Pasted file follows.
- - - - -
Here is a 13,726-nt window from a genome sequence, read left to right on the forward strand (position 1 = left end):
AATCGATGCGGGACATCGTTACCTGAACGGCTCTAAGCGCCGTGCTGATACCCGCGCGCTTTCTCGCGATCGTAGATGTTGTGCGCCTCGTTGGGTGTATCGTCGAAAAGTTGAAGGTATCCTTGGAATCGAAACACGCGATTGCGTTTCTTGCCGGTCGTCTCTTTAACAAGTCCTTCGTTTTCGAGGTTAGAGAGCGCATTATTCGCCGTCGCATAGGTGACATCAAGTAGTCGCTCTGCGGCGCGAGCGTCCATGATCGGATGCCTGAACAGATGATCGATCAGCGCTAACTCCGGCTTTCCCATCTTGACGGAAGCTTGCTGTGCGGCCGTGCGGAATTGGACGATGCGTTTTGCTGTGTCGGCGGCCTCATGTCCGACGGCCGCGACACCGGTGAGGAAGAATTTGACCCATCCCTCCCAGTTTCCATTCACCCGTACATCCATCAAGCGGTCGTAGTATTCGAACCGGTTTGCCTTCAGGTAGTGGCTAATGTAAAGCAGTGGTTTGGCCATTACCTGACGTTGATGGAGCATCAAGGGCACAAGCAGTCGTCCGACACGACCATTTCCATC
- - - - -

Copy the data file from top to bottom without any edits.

Here is a 13,726-nt window from a genome sequence, read left to right on the forward strand (position 1 = left end):
AATCGATGCGGGACATCGTTACCTGAACGGCTCTAAGCGCCGTGCTGATACCCGCGCGCTTTCTCGCGATCGTAGATGTTGTGCGCCTCGTTGGGTGTATCGTCGAAAAGTTGAAGGTATCCTTGGAATCGAAACACGCGATTGCGTTTCTTGCCGGTCGTCTCTTTAACAAGTCCTTCGTTTTCGAGGTTAGAGAGCGCATTATTCGCCGTCGCATAGGTGACATCAAGTAGTCGCTCTGCGGCGCGAGCGTCCATGATCGGATGCCTGAACAGATGATCGATCAGCGCTAACTCCGGCTTTCCCATCTTGACGGAAGCTTGCTGTGCGGCCGTGCGGAATTGGACGATGCGTTTTGCTGTGTCGGCGGCCTCATGTCCGACGGCCGCGACACCGGTGAGGAAGAATTTGACCCATCCCTCCCAGTTTCCATTCACCCGTACATCCATCAAGCGGTCGTAGTATTCGAACCGGTTTGCCTTCAGGTAGTGGCTAATGTAAAGCAGTGGTTTGGCCATTACCTGACGTTGATGGAGCATCAAGGGCACAAGCAGTCGTCCGACACGACCATTTCCATC